BOISE, Idaho — Republicans in the Idaho Legislature have introduced a number of resolutions to target Gov. Brad Little's (R-Idaho) emergency orders this legislative session, with the most recent one introduced last Friday.
The concurrent resolution, a piece of legislation that can be approved by both chambers without the governor's approval, introduced in the Idaho Senate aims to eliminate Little's Stay Healthy order, the emergency order issued when the COVID-19 pandemic began.
“Basically, it would put it in question I think, there are some issues out there that the Attorney General says we can't change things by concurrent resolution, and we believe we can," Idaho Senate President Pro-Tem Chuck Winder said. “Perhaps it won't but we think it's a step in the right direction.”
The main goal is to lift the COVID-19 restrictions in Idaho. Winder said they received a different legal opinion that says they can go the route they're going to lift restrictions.
That opinion letter came last Thursday from the Attorney General's office in response to a request from Rep. John Gannon (D-Boise).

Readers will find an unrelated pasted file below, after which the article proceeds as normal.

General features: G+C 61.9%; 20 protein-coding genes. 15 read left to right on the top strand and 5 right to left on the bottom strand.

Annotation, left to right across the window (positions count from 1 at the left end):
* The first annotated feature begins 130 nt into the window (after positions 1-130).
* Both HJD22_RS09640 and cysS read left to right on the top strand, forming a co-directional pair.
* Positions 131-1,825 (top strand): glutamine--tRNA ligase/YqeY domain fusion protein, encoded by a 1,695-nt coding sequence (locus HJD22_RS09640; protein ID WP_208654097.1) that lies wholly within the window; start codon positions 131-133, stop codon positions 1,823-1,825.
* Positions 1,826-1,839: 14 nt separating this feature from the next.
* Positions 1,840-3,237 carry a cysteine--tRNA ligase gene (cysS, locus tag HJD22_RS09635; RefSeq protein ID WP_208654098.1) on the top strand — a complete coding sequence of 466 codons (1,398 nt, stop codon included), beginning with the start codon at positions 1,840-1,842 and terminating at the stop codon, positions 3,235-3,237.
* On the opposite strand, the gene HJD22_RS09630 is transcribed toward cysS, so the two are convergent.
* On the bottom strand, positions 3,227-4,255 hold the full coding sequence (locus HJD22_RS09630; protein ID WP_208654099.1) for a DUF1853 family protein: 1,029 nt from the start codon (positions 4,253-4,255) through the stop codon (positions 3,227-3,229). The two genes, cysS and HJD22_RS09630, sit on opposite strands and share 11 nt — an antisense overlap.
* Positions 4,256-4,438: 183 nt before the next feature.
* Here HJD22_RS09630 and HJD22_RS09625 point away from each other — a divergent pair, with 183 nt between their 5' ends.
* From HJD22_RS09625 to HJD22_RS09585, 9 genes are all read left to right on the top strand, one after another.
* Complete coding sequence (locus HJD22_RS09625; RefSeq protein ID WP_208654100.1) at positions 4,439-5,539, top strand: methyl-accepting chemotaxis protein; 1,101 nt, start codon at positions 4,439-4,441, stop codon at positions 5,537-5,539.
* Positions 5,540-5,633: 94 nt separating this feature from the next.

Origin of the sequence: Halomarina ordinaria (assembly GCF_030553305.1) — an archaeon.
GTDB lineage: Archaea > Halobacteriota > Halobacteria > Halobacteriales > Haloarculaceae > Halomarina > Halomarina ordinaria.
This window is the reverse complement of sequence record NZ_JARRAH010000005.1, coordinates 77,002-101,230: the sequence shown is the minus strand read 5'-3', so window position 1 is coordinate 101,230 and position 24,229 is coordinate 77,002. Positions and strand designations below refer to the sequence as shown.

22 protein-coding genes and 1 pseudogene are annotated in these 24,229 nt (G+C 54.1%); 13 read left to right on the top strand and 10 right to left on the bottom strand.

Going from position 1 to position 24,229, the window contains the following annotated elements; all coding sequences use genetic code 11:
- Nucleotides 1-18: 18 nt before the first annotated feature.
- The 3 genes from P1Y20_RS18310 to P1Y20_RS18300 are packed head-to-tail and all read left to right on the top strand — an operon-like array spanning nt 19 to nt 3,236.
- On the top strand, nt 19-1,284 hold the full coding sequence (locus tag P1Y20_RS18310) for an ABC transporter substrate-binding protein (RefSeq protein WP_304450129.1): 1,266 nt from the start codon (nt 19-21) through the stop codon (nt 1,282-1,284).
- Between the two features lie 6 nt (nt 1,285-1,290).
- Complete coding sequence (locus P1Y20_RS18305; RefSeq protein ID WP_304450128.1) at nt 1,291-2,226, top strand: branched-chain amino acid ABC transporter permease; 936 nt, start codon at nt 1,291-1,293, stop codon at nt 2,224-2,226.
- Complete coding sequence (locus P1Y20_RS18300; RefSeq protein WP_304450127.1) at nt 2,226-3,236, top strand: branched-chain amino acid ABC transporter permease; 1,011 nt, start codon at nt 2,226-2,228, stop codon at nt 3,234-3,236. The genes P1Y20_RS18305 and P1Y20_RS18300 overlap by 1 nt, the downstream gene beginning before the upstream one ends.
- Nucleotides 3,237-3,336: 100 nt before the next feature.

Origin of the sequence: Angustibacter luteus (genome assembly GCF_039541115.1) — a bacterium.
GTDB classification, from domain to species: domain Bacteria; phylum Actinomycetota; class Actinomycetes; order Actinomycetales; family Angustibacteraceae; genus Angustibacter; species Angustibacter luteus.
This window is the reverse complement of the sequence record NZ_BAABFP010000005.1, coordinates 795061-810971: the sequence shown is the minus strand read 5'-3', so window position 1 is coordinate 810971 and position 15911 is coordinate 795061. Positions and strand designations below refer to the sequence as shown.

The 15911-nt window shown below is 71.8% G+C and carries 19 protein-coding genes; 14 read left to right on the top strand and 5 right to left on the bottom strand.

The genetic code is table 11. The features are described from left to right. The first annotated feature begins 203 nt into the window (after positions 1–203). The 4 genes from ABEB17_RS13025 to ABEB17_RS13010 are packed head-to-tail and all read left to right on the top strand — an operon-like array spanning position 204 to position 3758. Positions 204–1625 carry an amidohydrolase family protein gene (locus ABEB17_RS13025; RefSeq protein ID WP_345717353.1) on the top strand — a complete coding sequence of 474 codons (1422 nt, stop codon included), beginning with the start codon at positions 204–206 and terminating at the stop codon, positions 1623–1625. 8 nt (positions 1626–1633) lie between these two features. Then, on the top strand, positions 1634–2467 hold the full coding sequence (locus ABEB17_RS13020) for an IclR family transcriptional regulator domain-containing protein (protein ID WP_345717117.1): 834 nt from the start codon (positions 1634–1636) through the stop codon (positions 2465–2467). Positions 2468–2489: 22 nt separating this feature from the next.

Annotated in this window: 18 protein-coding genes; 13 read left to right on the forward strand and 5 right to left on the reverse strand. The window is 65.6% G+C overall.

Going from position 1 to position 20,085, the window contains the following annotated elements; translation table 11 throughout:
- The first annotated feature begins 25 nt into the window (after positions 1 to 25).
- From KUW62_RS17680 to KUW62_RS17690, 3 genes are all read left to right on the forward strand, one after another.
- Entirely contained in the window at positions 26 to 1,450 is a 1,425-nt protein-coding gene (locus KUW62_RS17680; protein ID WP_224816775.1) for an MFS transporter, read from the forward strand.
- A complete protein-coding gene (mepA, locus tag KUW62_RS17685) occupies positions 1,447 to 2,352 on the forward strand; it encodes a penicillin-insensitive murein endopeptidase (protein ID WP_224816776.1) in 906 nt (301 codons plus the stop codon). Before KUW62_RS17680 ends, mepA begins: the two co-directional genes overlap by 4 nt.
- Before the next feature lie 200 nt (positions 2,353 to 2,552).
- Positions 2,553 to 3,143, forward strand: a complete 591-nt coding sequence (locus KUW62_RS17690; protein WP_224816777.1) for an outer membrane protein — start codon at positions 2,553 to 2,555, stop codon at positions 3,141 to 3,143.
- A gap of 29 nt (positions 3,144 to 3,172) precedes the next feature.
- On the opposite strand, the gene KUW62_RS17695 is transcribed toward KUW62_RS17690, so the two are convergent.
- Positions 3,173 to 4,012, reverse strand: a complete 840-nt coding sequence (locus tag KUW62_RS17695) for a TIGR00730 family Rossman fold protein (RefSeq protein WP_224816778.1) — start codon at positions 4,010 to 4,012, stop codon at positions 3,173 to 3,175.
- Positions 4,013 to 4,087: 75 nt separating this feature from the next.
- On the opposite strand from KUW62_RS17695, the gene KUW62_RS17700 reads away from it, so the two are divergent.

“The Governor has a right to weigh in on policy also, and you can’t just sidestep the Governor,” Gannon told KTVB on Thursday.
In order to pass a law, the Legislature must follow the constitutional process.
This means a bill must pass both chambers and be signed by the governor or overcome a veto from the governor.
“We want to be engaged,” Winder said. “We think the legislature has a role whenever you try and quarantine healthy people or try and shut down people's businesses, or say some people are essential and not essential.”
If the Senate and House pass this resolution, the Idaho Dept. of Health and Welfare and the governor's office may not budge.
"That's possible, but I don't think that's good because we are the ones who give them the authority to do what they do,” Winder said.
Should this resolution pass, the governor's emergency order may not immediately be terminated.
“I don't know if it would be immediately because if the House and Senate pass it, it basically makes a statement to the governor and to the executive branch that we think it should be terminated,” Winder said.
The President Pro-Tem and several of his Republican colleagues think the order should only be recommendations for individuals and businesses.
"You still have to encourage people to get vaccinated, still have to get people to do the right thing and live their life, but they should have their choices,” Winder said.
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